The paper addresses a multi-class classification problem formulated as a constrained adversarial minimax zero-sum game. The paper builds on [6] where the minimax formulation was first proposed and solved via sub-gradient methods which involve solving many LP's in order to evaluate the sub-gradient. In contrast, the authors of the paper under review show that the minimax game can be reformulated as an empirical risk minimization problem with a particular loss function, termed adversarial zero-one loss (AL01). The resulting ERM problem is equivalent to a convex quadratic program (provided a quadratic regularization is added) with a number of constraints growing exponential with the number of classes. To solve the QP, the authors propose a variant of column generation algorithm [28]. The authors show that the proposed AL01 is Fisher consistent. Moreover, experimental comparison against common multi-class SVM surrogates suggest that the proposed AL01 is not only theoretically sound but also works consistently well in practice.

It is very interesting paper. Only the presentation should be improved: - The Section 2 is not selfcontained and hard to read due to careless problem formulation and usage of undefined notation, e.g. missing definition of most variables in (2) and (3), or undefined mapping $\phi(x,j)$ that is in fact composed of appropriately stacked vectors $x$ and zero vectors etc. The section implicitly assumes that the reader already knows the MinMax formulation of [6]. - It should be indicated by appropriate notation that the function $\psi_{j,y_i}(x)$ depends on the parameters $\theta$ to be learned, e.g. $\psi_{j,y_i)(x,\theta)$. - Presumably, the computation time might be a bottleneck of the proposed method as the QP has exponential number of constraints in contrast to other multi-class SVM problems. Hence, at least a rough runtime comparison for the evaluated methods should be reported. - In proof of Lemma 1 (supplementary), it is not clear where the formulas for explicitly computing the matrix inverse $M^{-1}$ come from.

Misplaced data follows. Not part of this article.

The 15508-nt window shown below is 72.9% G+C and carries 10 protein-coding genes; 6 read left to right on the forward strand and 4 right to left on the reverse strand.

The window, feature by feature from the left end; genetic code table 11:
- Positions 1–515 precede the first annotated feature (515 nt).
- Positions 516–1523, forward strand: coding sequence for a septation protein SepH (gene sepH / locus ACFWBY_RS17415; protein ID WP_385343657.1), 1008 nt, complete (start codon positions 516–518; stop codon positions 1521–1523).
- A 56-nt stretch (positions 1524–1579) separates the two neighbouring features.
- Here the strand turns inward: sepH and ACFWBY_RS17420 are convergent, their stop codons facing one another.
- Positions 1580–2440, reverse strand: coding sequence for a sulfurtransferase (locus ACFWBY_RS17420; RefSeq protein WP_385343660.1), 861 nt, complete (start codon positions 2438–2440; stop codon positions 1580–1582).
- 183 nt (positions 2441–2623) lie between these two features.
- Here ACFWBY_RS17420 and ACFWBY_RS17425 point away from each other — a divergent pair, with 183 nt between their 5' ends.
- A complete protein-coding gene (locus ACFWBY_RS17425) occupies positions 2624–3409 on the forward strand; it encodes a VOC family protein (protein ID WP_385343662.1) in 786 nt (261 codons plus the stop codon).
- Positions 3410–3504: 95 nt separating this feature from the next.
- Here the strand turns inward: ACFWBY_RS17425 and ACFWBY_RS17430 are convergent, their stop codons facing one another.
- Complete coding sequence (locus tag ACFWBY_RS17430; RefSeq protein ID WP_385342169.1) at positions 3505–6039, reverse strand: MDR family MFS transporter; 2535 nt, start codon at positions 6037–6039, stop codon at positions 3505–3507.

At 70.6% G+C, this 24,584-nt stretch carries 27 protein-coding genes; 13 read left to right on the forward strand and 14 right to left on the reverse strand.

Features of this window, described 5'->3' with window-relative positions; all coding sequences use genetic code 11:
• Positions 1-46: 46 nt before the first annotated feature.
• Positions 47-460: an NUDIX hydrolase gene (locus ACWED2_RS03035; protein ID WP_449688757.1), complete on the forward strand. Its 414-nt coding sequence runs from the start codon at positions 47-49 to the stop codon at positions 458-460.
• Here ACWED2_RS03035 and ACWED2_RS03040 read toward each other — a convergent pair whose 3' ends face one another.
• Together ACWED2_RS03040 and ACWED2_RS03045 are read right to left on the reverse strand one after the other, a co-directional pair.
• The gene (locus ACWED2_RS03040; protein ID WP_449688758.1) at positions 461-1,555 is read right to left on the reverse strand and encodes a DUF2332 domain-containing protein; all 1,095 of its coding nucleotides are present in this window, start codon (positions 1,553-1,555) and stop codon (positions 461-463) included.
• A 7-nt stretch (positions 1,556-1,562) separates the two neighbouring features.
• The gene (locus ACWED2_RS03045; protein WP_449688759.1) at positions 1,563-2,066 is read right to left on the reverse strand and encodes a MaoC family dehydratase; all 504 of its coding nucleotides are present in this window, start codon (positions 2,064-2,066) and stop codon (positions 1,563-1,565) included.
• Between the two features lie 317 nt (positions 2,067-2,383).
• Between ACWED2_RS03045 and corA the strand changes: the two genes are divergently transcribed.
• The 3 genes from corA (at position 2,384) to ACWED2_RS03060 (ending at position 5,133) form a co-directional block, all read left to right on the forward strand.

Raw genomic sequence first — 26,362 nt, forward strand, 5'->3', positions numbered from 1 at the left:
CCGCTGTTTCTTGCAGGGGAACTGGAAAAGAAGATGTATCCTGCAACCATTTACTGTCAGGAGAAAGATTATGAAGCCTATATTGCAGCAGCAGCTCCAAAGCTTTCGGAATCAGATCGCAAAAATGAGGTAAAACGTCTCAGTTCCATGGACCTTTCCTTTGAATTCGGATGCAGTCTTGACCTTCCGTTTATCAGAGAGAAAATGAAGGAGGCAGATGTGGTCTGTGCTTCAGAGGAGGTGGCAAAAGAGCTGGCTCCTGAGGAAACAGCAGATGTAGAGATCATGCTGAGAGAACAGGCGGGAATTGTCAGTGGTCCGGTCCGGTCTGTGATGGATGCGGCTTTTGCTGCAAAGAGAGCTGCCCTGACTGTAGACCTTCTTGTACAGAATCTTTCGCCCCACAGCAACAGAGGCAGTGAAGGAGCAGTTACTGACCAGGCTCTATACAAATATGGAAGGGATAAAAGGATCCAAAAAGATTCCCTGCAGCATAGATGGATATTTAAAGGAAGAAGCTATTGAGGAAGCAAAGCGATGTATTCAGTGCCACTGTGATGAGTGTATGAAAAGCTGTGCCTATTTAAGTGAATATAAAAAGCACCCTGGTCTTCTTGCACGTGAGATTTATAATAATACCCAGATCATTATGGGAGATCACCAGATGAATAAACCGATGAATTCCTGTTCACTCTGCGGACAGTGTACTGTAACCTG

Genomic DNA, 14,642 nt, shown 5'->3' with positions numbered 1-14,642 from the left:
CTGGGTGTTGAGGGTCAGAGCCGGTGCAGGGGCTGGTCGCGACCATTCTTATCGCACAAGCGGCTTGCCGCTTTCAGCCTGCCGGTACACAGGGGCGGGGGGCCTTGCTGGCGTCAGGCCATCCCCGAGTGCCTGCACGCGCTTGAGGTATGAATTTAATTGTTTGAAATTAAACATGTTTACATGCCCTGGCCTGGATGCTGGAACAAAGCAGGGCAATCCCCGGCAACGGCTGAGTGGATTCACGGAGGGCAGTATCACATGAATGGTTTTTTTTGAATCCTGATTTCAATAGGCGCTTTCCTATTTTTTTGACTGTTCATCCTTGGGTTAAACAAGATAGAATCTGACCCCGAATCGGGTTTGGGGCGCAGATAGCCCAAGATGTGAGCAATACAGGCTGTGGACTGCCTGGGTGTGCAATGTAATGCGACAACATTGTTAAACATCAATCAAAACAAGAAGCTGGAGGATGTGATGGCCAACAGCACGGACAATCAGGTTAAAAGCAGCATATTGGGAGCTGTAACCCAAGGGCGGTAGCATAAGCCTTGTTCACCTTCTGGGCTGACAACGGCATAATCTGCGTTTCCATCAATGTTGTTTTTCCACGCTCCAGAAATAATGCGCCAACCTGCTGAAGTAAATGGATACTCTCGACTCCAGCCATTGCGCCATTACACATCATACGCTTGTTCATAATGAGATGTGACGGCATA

2-Confident (read it all; understood it all reasonably well)

The paper unifies adversarial 0/1 loss minimization and empirical risk minimization via a novel loss function. They also propose a quadratic program formulation and an efficient optimization procedure. The resulting learning machine is both Fisher consistent and universally consistent. In addition, several experiments support the validity of the claims.

This is a nice work. To the best of my knowledge, apart from the Lee Lin and Wahba SVM, this is the first multiclass kernel machine enjoying both Fisher consistency and universal consistency. The connection between the adversarial 0/1 loss and ERM may potentially have an impact beyond the problem tackled in this paper. The relevant literature is well cited The algorithmic contribution is not earth-shattering or novel. Although I like the constrained generation method (proposed in algorithm 1) to sidestep the quadratic dependency on the number of classes, a similar method has already been used in Wang et al. 2015 (Multivariate prediction Games). I am a bit disappointed by the experiments conducted to assess the effectiveness of the proposed approach. Only very small datasets are used. LLW is known to perform poorly on these datasets (small feature size). The same picture does not hold once the dimensionality increases. Experiments on much larger datasets would have been a plus.

2-Confident (read it all; understood it all reasonably well)

This is a very interesting and well-written paper that closes the gap between theory and practice by providing a Fisher- and universally consistent loss function for multiclass classification that performs empirically well in practice. The authors show how adversarial loss minimization in the multiclass setting can be recast into an empirical risk minimization setup under the adversarial 0-1 loss function. They further prove that the adversarial 0-1 loss is both Fisher and universally consistent (so that it has advantageous theoretical properties) and demonstrate a novel algorithm that for efficient optimization that uses a constraint generation QP method (allowing the method to be computationally efficient). The experiments are detailed and thorough, testing on 12 UCI datasets and comparing the adversarial 0-1 loss to three other multiclass SVM methods.